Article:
The whole Ruel Reid saga over his secondment terms from his role as principal of Jamaica College to becoming minister of education, youth and information in 2016 was a political scandal that was clearly avoidable.
· Ruel Reid steps down as JC principal – Observer 20th November 2021
· Ruel Reid gets $23.3 million settlement – Gleaner 24th November 2021
The fact that it took this long for Reid to finally resign from JC last weekend is an indictment of the leadership, judgement and decision making displayed by the powers that be in local politics, education and business.
Take away Reid’s current issues in the courts following his removal from his cabinet post and subsequent charge for fraud, prime minister Andrew Holness and his close advisers must have been aware that such secondment terms for a public servant was wrong to begin with.
How can senior savy government and political circles think it is good practice to have a public servant such as Reid appointed to a government ministerial position with control and oversight of the industry he is seconded from?
The board of directors at an elite secondary school such as Jamaica College should have made it clear to the government from 2016 that they intend to move on from Reid permanently.
In 2019 it came to light – that despite being a government minister since 2016 – Reid was still residing at the official residence for the principal of Jamaica College. This smacked of poor leadership on the part of Jamaica College again.
But Reid should have displayed some moral fibre of his own and leave JC’s principal’s official residence of his own accord and allow his (acting) successor – Wayne Robinson – to move in.
I for one was baffled at times of how government minister Reid kept linking himself to JC issues in this period. Such as when Reid’s government committed $JM 20 million to the development of a running track at JC in 2018/19.
Reid should have been wise enough to stay away from anything to do with Jamaica College. But that’s super-sonic egotism for you.
Even Reid’s permanent secretary at the education ministry should have seen to it that he had no contact with JC. Yet permanent secretaries at the education ministry are another twisted set of sagas of its own in recent times.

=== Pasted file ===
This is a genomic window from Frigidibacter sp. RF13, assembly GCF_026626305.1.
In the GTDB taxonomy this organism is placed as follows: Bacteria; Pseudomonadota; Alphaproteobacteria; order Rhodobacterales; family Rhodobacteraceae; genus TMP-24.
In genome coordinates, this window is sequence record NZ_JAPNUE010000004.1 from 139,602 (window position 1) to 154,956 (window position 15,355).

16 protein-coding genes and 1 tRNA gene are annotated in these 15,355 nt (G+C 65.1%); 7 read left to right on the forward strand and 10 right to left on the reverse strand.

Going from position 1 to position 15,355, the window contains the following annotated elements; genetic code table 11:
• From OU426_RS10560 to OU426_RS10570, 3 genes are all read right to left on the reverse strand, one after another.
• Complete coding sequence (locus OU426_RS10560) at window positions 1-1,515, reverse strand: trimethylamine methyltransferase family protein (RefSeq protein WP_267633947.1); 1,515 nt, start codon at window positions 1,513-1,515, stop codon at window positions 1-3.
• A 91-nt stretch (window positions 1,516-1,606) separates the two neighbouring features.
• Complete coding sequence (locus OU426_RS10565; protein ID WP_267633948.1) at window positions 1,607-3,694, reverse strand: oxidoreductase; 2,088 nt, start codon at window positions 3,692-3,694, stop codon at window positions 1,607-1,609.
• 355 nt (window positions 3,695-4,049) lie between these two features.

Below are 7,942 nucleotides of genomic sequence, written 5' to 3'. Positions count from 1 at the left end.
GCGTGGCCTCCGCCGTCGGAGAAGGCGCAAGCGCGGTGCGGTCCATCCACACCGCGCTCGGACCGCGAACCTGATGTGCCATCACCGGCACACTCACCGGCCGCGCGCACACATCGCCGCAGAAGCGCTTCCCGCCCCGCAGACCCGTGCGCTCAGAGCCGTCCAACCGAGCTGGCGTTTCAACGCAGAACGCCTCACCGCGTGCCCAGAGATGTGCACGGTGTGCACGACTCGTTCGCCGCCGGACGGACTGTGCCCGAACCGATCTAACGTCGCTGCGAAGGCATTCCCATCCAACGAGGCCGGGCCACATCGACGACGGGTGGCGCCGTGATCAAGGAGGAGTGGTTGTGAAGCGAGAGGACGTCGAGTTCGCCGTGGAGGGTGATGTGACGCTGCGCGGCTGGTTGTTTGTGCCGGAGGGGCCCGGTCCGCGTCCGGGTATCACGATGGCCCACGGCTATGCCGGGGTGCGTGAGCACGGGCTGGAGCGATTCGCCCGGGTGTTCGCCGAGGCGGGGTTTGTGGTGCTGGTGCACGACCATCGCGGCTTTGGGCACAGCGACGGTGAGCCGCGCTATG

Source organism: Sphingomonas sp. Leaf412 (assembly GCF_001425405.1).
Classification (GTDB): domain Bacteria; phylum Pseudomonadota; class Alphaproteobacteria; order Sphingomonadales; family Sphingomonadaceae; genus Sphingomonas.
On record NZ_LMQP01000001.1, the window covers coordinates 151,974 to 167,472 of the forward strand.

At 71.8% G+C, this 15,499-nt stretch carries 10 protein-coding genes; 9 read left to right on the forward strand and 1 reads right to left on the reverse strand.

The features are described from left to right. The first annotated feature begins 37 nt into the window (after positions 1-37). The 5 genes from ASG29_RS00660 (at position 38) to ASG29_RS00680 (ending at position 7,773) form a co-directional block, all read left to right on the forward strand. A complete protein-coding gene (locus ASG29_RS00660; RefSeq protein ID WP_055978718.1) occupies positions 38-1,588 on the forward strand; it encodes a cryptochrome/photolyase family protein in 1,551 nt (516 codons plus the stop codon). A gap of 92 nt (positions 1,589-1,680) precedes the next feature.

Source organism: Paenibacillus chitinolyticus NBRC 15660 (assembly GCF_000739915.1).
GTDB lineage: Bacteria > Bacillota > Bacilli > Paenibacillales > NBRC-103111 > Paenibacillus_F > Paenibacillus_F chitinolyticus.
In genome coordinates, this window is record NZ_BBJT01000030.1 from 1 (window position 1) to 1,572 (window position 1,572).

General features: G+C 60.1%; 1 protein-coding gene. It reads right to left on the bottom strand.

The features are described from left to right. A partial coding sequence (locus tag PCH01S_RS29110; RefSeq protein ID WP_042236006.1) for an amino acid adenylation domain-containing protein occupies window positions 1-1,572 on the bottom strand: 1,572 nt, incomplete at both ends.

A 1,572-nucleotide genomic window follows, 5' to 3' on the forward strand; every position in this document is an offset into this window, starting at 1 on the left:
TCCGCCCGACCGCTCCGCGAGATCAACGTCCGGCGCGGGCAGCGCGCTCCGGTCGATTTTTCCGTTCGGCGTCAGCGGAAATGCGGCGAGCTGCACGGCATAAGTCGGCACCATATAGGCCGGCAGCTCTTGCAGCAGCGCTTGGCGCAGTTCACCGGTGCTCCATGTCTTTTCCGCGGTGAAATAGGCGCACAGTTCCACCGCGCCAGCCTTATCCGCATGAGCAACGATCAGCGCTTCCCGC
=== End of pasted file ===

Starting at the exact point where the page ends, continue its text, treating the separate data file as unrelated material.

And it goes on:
What was even more bizarre was when government minister Reid started to go after Keisha Hayle, principal of Padmore Primary who had publicly come out in support of the opposition People’s National Party (PNP)
But Reid is something else. In 2019 he wanted parliament to introduce a code of conduct for educators who are active in politics. (Huh?)
One of the areas Reid was keen on with this suggested code of conduct was the monitoring of the social media activities of politically active educators. This drew outrage and in time was the beginning of Reid’s fall from grace.
- Reid wants code of conduct for educators in politics – Gleaner Jan, 2019
But the lesson to learn from this drawn-out kerfuffle is that public servants must quit their full time public sector role if he/she is appointed a government minister or even a paid government advisor.
Such a schoolboy error by all connected is shambolic and says a lot about leadership, accountability and self-interest by those in charge who talk a good game to the youths (e.g. on critical thinking) but do the complete opposite.
One sector in Jamaica that has long been dogged by the perception of corruption, conflicts of interest, favouritsm and maladministration has been education.
Numerous reports from the Auditor General and exposés in the Gleaner have raised questions of how millions in public funds have been administered by senior management officials in the sector.
If the education sector is so riddled with such failings and chaos what hope for the masses of young people facing challenges over literacy and numeracy issues. Especially when lack of public funding can be a major stumbling block to their educational development.